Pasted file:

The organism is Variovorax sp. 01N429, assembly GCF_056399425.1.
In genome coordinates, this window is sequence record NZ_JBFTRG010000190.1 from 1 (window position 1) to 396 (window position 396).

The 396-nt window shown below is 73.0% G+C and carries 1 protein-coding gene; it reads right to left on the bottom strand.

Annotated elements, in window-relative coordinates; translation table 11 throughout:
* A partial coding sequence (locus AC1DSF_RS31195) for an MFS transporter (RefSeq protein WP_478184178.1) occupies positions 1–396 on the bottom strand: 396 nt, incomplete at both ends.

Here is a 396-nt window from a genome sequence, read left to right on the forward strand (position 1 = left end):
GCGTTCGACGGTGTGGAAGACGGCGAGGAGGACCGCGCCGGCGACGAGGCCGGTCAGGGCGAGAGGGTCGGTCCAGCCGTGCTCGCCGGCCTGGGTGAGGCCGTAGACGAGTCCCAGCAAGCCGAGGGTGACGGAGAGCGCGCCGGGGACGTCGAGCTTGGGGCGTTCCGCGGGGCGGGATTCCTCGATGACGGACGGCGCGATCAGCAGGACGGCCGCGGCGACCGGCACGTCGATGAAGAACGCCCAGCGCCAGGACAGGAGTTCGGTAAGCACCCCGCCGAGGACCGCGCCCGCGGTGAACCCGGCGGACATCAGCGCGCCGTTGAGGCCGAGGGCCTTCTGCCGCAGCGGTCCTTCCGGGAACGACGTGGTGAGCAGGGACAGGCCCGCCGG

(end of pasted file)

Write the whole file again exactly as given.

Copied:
The organism is Variovorax sp. 01N429, assembly GCF_056399425.1.
In genome coordinates, this window is sequence record NZ_JBFTRG010000190.1 from 1 (window position 1) to 396 (window position 396).

The 396-nt window shown below is 73.0% G+C and carries 1 protein-coding gene; it reads right to left on the bottom strand.

Annotated elements, in window-relative coordinates; translation table 11 throughout:
* A partial coding sequence (locus AC1DSF_RS31195) for an MFS transporter (RefSeq protein WP_478184178.1) occupies positions 1–396 on the bottom strand: 396 nt, incomplete at both ends.

Here is a 396-nt window from a genome sequence, read left to right on the forward strand (position 1 = left end):
GCGTTCGACGGTGTGGAAGACGGCGAGGAGGACCGCGCCGGCGACGAGGCCGGTCAGGGCGAGAGGGTCGGTCCAGCCGTGCTCGCCGGCCTGGGTGAGGCCGTAGACGAGTCCCAGCAAGCCGAGGGTGACGGAGAGCGCGCCGGGGACGTCGAGCTTGGGGCGTTCCGCGGGGCGGGATTCCTCGATGACGGACGGCGCGATCAGCAGGACGGCCGCGGCGACCGGCACGTCGATGAAGAACGCCCAGCGCCAGGACAGGAGTTCGGTAAGCACCCCGCCGAGGACCGCGCCCGCGGTGAACCCGGCGGACATCAGCGCGCCGTTGAGGCCGAGGGCCTTCTGCCGCAGCGGTCCTTCCGGGAACGACGTGGTGAGCAGGGACAGGCCCGCCGG